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Employment Articles

Duncan Lewis Solicitors does not have direct involvement in the cases and events covered in these articles. These are articles that exist in the public domain and are used by Duncan Lewis purely for informative purpose.
Duncan Lewis:Employment

Police officer’s compensation for discrimination at work claim set at half a million (10 November 2017)

Former Cleveland police officer, Mark Dias, experienced discrimination and bullying whilst working at Cleveland Police force. His claim for damages relating to discrimination, victimisation and whistleblowing has been settled for £500,000 four years after he left the firm in 2013.  Read more...

Duncan Lewis:Employment

ECtHR rules in favour of Romanian employee who “had privacy breached” (6 October 2017)

The European Court of Human Rights (ECtHR) has recently given a judgment in Barbulescu v. Romania that protects the privacy of employees when sending and receiving emails in the workplace.  Read more...

Duncan Lewis:Employment

Whistleblowers’ case: Court of Appeal confirms that disclosures made in the private interests of a worker can satisfy the “public interest” test. (24 August 2017)

The Court of Appeal has decided in the case of Chesterton Global Ltd v Nurmohamed [2017] that a disclosure made in the private interests of a worker, can be in the public interest, and therefore protected under the Employment Rights Act 1996.  Read more...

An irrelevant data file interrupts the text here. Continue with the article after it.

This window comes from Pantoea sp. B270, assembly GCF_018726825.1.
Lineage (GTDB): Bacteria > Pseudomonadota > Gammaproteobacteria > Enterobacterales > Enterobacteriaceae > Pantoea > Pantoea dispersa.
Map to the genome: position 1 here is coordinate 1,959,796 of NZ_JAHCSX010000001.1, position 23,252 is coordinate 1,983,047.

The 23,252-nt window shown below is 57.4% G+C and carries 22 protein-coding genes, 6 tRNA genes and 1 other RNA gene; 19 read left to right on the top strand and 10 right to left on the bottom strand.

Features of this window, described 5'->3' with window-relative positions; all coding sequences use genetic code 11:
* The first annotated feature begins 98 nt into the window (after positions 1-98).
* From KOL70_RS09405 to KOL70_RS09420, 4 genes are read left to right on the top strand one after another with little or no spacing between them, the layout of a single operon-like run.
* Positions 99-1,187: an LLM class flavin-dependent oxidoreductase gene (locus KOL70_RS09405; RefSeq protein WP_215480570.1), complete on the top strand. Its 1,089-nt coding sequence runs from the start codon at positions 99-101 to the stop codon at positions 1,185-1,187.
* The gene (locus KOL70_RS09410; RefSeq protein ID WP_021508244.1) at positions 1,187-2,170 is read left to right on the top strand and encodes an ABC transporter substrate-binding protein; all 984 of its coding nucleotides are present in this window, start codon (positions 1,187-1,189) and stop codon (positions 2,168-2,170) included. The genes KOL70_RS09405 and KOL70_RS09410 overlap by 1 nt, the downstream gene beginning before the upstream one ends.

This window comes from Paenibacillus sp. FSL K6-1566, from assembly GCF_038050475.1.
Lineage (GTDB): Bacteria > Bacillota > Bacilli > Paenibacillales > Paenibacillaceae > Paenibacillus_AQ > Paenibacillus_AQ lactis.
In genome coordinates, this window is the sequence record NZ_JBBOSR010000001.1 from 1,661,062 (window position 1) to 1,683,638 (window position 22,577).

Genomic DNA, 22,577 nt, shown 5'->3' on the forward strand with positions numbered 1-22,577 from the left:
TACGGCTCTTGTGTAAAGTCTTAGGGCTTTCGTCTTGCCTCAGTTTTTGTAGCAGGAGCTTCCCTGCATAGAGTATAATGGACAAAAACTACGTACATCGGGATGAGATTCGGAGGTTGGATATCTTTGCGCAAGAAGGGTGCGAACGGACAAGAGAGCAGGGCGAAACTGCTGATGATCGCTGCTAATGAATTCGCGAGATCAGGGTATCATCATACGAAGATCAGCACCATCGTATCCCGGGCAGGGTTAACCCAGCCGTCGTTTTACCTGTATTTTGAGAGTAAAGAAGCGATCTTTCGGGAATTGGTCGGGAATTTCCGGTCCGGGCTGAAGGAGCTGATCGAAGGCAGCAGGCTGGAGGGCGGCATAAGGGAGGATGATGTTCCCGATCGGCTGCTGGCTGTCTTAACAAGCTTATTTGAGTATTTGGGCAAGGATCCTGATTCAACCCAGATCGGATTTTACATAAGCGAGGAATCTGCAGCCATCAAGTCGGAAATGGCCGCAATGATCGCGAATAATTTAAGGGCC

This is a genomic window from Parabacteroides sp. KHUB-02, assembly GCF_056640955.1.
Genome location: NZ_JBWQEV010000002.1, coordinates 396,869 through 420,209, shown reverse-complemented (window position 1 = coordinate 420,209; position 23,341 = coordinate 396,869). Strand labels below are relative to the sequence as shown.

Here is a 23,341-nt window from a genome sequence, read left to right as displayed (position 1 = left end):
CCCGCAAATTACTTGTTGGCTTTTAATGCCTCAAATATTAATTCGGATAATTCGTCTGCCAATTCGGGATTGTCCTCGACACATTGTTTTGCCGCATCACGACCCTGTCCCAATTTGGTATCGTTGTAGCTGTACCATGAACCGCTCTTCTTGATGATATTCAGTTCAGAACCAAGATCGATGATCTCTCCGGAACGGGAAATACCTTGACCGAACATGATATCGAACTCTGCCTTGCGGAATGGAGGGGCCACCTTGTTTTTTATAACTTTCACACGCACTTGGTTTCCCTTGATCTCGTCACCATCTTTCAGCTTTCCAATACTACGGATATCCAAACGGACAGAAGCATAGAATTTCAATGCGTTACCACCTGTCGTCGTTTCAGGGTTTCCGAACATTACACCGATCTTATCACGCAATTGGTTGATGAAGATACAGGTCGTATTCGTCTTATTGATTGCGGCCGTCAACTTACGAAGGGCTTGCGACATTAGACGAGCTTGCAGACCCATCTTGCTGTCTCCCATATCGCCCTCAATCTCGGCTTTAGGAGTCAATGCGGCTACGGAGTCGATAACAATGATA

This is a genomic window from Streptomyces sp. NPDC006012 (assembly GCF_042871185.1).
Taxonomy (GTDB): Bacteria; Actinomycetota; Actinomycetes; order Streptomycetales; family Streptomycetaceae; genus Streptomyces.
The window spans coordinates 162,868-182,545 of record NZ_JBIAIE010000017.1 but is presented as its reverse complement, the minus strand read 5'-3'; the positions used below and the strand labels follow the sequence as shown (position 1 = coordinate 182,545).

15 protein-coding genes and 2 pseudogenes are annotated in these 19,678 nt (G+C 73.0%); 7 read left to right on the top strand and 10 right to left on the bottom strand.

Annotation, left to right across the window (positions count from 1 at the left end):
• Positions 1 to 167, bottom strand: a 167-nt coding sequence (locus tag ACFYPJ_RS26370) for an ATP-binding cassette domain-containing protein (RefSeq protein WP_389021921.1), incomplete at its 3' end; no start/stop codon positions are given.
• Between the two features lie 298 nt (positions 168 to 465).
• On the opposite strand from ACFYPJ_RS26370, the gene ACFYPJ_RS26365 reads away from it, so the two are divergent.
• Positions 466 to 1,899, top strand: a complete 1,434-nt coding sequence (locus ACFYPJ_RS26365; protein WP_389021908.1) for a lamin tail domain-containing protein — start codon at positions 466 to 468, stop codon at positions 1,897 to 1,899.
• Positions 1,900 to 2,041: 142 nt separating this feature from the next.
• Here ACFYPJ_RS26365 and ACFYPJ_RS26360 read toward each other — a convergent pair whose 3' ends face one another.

Duncan Lewis:Employment

Employment tribunal classes bicycle courier in latest decision on “gig economy” employment rights (8 August 2017)

The London Central employment tribunal has ruled that a former bike courier for Addison Lee was a worker, not an “independent contractor”, and therefore was entitled to employment rights that were not afforded to him, such as holiday pay and the national minimum wage  Read more...

Duncan Lewis:Employment

Supreme Court forces U-turn on Government policy as employment tribunal fees ruled unlawful (3 August 2017)

The Government has announced the abolition of employment tribunal fees following the Supreme Court’s ruling that they are unlawful. This will affect claimants who have brought cases regarding matters, such as unfair dismissal, discrimination and other work place issues, since the introduction of tribunal fees by then Lord Chancellor Chris Grayling in July 2013  Read more...

Duncan Lewis:Employment

Review calling for greater employee rights for those on zero-hour contracts (25 May 2017)

A government commissioned inquiry into controversial working practices will order an overhaul of zero-hour contracts  Read more...

Duncan Lewis:Employment

Who Do You Think You Are? How Ambiguity Surrounding Employment Status Can Affect Employment Rights (2 February 2017)

Employment status is central to the exercise of employment rights. How an individual is categorised affects the rights that an individual can assert and the remedies that can be sought. The different types of status that exist – “employee”, “worker” and “self-employed” – creates confusion and uncertainty on both sides of the relationship. The lack of clear statutory definition for each category only reinforces this ambiguity. The status of “employee” provides the greatest statutory rights.   Read more...


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